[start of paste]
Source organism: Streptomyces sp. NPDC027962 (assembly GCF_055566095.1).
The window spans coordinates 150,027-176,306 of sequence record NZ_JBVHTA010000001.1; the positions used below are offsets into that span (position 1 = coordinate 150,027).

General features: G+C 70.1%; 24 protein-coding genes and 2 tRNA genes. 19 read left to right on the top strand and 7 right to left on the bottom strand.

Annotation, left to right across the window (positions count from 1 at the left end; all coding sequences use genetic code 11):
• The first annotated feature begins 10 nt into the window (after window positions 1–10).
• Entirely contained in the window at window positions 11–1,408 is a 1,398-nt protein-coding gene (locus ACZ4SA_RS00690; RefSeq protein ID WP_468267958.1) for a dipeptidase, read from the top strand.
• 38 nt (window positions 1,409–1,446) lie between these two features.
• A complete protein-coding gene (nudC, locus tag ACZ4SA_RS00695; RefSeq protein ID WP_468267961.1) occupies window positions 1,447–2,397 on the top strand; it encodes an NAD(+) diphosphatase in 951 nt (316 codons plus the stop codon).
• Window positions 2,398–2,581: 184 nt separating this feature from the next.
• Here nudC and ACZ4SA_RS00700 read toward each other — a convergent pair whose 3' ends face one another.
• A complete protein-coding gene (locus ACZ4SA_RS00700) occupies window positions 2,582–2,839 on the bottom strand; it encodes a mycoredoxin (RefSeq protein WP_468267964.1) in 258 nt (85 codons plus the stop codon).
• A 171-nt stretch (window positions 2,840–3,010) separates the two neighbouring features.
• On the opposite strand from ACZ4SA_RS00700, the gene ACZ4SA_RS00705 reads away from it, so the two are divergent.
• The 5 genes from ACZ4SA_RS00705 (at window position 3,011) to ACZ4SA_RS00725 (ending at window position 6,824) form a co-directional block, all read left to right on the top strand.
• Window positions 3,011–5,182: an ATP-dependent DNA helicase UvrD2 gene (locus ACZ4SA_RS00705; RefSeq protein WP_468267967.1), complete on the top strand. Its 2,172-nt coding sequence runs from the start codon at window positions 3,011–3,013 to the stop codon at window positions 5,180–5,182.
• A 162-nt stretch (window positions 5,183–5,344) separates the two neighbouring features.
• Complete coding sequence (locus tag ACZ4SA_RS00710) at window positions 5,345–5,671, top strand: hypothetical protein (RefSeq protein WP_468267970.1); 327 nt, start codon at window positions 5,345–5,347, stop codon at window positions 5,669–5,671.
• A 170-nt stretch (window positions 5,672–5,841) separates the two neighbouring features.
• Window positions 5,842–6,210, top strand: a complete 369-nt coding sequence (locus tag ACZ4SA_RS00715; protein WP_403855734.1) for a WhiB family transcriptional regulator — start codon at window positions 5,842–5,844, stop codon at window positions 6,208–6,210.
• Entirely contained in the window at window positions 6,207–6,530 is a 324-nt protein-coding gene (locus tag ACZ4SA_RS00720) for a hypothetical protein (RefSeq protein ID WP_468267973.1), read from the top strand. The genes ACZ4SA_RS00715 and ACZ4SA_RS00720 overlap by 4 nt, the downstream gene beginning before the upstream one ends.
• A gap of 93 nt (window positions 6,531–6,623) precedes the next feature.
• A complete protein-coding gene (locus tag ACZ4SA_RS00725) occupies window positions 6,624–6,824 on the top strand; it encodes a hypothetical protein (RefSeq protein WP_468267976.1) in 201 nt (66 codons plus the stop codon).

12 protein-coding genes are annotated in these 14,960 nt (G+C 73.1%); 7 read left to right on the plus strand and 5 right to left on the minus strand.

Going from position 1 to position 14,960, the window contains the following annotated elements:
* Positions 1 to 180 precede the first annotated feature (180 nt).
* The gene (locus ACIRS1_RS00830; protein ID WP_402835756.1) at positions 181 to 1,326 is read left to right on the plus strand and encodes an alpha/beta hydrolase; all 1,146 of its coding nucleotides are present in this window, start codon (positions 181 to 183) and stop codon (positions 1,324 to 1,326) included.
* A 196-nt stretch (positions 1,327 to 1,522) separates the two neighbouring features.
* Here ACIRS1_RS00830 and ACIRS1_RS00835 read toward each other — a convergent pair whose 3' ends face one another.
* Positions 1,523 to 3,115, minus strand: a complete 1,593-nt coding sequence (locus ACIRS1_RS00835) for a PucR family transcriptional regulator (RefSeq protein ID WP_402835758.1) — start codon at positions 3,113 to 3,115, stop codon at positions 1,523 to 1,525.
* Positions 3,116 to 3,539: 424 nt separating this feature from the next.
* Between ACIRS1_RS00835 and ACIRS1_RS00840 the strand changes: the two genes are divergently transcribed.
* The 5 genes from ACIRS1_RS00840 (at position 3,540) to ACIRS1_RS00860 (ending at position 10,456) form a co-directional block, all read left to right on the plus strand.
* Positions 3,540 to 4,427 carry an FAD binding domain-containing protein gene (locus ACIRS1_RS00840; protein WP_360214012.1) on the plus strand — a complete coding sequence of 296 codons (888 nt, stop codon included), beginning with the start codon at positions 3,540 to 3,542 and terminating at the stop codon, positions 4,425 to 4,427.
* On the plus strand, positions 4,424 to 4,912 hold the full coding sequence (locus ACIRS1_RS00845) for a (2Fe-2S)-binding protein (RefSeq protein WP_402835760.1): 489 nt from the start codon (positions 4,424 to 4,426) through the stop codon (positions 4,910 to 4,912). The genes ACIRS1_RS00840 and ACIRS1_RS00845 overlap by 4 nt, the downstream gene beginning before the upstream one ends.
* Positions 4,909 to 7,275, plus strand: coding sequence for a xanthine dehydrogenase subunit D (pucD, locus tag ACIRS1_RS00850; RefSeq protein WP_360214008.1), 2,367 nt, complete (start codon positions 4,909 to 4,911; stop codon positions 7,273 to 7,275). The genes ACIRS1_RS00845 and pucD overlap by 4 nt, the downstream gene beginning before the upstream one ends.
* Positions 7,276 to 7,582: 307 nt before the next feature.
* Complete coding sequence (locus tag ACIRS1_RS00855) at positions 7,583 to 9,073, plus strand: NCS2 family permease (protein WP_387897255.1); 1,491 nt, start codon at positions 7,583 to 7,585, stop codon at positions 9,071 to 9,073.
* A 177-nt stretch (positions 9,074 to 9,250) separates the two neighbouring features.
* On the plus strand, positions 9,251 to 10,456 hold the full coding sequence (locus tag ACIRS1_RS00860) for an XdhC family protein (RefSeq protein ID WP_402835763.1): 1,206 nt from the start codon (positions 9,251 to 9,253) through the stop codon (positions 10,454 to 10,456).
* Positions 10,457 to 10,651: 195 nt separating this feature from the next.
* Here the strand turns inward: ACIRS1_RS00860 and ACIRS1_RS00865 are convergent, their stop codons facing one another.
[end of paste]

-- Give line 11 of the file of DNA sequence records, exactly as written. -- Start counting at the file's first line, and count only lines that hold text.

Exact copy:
• A complete protein-coding gene (locus ACZ4SA_RS00700) occupies window positions 2,582–2,839 on the bottom strand; it encodes a mycoredoxin (RefSeq protein WP_468267964.1) in 258 nt (85 codons plus the stop codon).